Incident Workflow - A State by State Tour

Document created by Sarah Nielsen Employee on May 17, 2018Last modified by Sarah Nielsen Employee on May 17, 2018
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Incident Workflow - A State by State Tour


Have you ever wondered how incidents should flow through your service desk? You’ve probably asked yourself many different questions regarding how to run your service desk using Samanage.


Where do my incidents go when they are submitted? How can my technicians be sure to not miss an incident? Is there really a difference between a resolved or closed incident?


This document is designed to walk you through the way an incident flows through Samanage. We will focus on how your ticket will live and evolve throughout the various incident states. Also, we’ll sprinkle in any best practices along the way to make sure you maintain a good handle on everything coming through your service desk!


Let’s jump right in by talking about the different states your incident can live in. We’ll shape our conversation here around the main incident states, but don’t forget you can add custom incident states in Samanage if needed.




Where are your new incidents coming from?


  • Agent Creation (Phone Call, Walk Up, Skype, etc). - Even though the best practice would be for Samanage to create incidents automatically through both the Email and Service Portal, you may want to keep the personal touch of your Service Desk by allowing your users to call or walk by your desk to submit an incident. In these instances, your technicians will be creating incidents within Samanage for your users. This must be done in order to maintain documentation of the issues happening in your organization.
  • Email - This is how most Service Desks will receive the majority of their incidents. While this is an effective way to encourage your end users to submit their incidents, you lack the ability to collect vital information from your users when they are submitting these issues. Not to mention, you miss the opportunity to encourage your users to submit service requests instead of break fix incidents instead.
  • Service Portal - The best practice for receiving new incidents is to have your users submit new break fix incidents and service requests through the Samanage Service Portal. The Service Portal enables your users to submit incidents and service requests effectively and efficiently. You can create custom service request forms and custom break fix incident fields on your Service Portal to collect vital information from your users upfront in order to serve them quickly and seamlessly.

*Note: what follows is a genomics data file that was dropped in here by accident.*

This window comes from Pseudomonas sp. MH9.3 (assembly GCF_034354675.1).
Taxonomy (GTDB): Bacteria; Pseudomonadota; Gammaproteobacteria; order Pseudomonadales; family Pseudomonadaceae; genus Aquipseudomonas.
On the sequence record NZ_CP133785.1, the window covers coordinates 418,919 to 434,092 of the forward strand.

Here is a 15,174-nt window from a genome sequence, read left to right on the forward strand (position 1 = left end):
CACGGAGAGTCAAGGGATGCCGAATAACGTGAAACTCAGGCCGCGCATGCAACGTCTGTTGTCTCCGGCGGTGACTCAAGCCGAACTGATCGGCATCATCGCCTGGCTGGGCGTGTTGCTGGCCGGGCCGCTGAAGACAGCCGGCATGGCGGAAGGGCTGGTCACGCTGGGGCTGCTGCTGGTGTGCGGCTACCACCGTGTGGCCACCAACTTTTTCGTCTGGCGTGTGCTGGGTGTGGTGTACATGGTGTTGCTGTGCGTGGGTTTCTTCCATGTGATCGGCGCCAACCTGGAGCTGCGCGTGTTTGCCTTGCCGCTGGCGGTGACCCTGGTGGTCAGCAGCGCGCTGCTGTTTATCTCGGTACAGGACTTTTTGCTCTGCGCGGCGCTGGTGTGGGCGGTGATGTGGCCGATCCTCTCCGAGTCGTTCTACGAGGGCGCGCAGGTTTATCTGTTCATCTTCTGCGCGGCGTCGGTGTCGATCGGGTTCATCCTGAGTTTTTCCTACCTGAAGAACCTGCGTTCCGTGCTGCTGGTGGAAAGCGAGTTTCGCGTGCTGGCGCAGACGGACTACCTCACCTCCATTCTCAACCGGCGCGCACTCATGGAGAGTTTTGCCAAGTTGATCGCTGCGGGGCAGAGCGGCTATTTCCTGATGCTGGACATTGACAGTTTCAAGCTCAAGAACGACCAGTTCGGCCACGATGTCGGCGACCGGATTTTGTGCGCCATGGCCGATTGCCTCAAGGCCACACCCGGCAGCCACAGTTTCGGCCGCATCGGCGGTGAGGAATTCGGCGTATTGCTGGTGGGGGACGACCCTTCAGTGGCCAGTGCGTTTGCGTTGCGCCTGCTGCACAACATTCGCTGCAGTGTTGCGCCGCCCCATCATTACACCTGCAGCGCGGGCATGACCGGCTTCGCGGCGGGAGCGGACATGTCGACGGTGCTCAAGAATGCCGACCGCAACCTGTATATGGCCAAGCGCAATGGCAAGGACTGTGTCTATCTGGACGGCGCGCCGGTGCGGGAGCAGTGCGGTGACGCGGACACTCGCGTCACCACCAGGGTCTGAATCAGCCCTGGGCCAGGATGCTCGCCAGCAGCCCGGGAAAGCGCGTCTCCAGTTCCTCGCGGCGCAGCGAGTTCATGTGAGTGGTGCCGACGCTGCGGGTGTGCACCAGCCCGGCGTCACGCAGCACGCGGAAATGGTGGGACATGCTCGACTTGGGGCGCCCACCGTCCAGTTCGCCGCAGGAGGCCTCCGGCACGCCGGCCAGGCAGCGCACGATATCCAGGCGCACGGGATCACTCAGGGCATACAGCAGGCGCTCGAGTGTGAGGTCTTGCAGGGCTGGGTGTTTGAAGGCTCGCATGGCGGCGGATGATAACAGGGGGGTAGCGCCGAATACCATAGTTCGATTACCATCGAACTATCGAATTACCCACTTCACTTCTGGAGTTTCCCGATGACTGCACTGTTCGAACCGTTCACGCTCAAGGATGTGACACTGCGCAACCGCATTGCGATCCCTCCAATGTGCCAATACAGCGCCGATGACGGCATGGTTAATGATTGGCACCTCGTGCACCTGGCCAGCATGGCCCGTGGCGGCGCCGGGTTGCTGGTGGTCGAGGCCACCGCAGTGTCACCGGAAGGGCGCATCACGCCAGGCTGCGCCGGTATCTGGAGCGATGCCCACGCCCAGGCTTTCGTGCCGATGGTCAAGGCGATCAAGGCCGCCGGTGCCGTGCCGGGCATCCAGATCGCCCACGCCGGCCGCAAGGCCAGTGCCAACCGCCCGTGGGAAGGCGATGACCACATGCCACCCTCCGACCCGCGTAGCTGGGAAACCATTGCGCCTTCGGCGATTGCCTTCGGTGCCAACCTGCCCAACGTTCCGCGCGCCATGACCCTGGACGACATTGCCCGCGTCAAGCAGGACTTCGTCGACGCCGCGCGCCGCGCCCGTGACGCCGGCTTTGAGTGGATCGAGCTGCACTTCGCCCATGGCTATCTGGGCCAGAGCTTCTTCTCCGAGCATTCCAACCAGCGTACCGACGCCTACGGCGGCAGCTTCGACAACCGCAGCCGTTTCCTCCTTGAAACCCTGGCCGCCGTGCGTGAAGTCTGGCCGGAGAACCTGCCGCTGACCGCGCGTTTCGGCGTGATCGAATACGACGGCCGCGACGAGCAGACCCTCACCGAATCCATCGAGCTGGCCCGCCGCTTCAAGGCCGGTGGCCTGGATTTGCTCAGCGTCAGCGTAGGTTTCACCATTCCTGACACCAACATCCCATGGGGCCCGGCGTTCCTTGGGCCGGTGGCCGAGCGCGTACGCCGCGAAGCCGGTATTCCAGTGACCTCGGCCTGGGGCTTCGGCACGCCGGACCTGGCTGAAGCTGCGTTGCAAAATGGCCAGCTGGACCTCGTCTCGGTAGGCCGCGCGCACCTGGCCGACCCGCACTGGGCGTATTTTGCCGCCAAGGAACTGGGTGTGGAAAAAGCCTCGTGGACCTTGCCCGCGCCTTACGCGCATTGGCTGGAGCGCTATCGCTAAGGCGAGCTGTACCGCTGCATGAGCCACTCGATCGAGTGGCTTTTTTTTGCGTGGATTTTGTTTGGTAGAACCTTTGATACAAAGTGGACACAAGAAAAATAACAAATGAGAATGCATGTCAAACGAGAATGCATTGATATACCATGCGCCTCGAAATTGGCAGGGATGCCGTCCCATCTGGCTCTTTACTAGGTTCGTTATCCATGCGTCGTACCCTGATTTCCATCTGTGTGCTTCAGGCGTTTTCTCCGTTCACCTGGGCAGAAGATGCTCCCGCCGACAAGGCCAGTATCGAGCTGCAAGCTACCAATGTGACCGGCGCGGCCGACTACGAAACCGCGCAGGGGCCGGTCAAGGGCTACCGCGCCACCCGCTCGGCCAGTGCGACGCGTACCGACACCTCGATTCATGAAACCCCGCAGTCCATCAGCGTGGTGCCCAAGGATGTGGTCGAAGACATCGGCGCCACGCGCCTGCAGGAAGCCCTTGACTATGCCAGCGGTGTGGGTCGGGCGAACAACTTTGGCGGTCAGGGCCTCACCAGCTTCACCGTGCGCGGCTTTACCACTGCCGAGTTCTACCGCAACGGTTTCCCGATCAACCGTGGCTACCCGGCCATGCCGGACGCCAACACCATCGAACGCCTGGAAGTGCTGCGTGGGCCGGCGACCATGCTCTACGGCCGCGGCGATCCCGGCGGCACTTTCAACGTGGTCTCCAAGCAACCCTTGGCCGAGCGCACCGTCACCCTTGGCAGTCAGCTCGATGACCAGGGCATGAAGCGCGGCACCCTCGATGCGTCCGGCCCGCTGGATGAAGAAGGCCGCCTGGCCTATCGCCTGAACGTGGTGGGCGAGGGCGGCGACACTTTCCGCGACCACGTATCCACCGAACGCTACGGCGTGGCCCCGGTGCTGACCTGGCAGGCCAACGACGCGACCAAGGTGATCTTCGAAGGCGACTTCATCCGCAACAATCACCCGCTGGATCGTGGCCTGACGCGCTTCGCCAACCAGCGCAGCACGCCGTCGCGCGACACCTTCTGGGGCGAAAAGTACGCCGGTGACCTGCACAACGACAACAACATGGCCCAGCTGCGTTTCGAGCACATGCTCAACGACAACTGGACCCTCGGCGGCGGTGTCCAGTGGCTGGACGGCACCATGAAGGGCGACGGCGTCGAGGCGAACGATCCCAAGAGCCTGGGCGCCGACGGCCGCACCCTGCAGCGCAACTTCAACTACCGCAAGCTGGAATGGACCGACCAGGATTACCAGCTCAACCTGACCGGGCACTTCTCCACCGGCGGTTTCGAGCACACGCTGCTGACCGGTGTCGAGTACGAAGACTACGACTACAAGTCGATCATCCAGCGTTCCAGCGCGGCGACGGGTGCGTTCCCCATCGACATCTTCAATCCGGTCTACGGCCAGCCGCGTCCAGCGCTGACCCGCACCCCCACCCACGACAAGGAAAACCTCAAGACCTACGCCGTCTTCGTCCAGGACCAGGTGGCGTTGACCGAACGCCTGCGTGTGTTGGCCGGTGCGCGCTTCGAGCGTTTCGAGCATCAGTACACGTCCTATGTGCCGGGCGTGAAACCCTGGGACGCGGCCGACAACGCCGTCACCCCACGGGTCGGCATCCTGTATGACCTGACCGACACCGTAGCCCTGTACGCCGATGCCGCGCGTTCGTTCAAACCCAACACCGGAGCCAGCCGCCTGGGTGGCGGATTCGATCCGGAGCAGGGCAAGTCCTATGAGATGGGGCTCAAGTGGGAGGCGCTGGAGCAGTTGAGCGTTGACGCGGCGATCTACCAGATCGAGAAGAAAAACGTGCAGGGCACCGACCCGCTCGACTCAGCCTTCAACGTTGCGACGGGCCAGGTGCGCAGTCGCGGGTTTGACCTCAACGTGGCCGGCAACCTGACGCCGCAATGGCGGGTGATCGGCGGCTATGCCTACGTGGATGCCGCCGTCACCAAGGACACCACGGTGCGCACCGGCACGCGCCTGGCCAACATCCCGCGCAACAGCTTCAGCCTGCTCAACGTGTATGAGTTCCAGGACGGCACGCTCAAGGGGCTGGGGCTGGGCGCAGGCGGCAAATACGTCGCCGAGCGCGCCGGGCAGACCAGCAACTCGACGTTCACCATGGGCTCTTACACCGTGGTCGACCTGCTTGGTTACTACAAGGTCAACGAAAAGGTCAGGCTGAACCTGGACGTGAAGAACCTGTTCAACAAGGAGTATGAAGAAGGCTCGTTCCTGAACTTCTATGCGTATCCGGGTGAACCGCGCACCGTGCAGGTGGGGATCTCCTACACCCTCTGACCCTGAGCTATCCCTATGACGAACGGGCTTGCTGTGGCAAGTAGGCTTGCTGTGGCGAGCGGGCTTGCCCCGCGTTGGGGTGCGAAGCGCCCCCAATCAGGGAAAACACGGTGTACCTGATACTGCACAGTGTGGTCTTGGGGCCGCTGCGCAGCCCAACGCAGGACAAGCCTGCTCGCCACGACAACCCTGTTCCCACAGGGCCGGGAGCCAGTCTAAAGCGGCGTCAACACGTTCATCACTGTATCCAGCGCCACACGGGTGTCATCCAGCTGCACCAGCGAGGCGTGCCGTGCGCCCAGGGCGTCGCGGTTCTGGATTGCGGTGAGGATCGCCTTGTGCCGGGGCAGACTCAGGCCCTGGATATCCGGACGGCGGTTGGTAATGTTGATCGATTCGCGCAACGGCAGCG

Who is assigned to your new incidents?


If there is a main point that we need to make here - it’s that your new incidents should come into Samanage assigned to Groups. Using Groups in Samanage is essential to the success of your Service Desk.


  • Groups - In Samanage, groups are collections of users. Most often, these groups of users are various technicians that work as a part of a functional team. Essentially, the grouping functionality allows you to determine meaningful assignees for the different types of incidents coming into your Service Desk. Groups are necessary for visibility, notifications and even incident routing. For example, if a technician is on vacation, having your incidents assigned to a group of technicians ensures that no incident will be lost into the oblivion. Let’s take a second here to mention that once an incident has been assigned to a group, you can reassigned the incident to a technician within that group and then move on and work to resolve the incident.
  • Incident Routing - There are many different ways to route your incidents to groups in Samanage. To see more specific information regarding incident routing in Samanage, please follow this link!
  • Filtering - Once your incidents have made their way into the Incidents menu, your technicians will use filtered reports to see different reports or collections of the incidents that they need to work on. These filtered reports will enable them to see various incidents sorted by attributes such as “category”, “assigned to”, and “state”. If you’re looking for incident “queues”, these filtered reports allow you to create different views so that your technicians can run a smart service desk operation.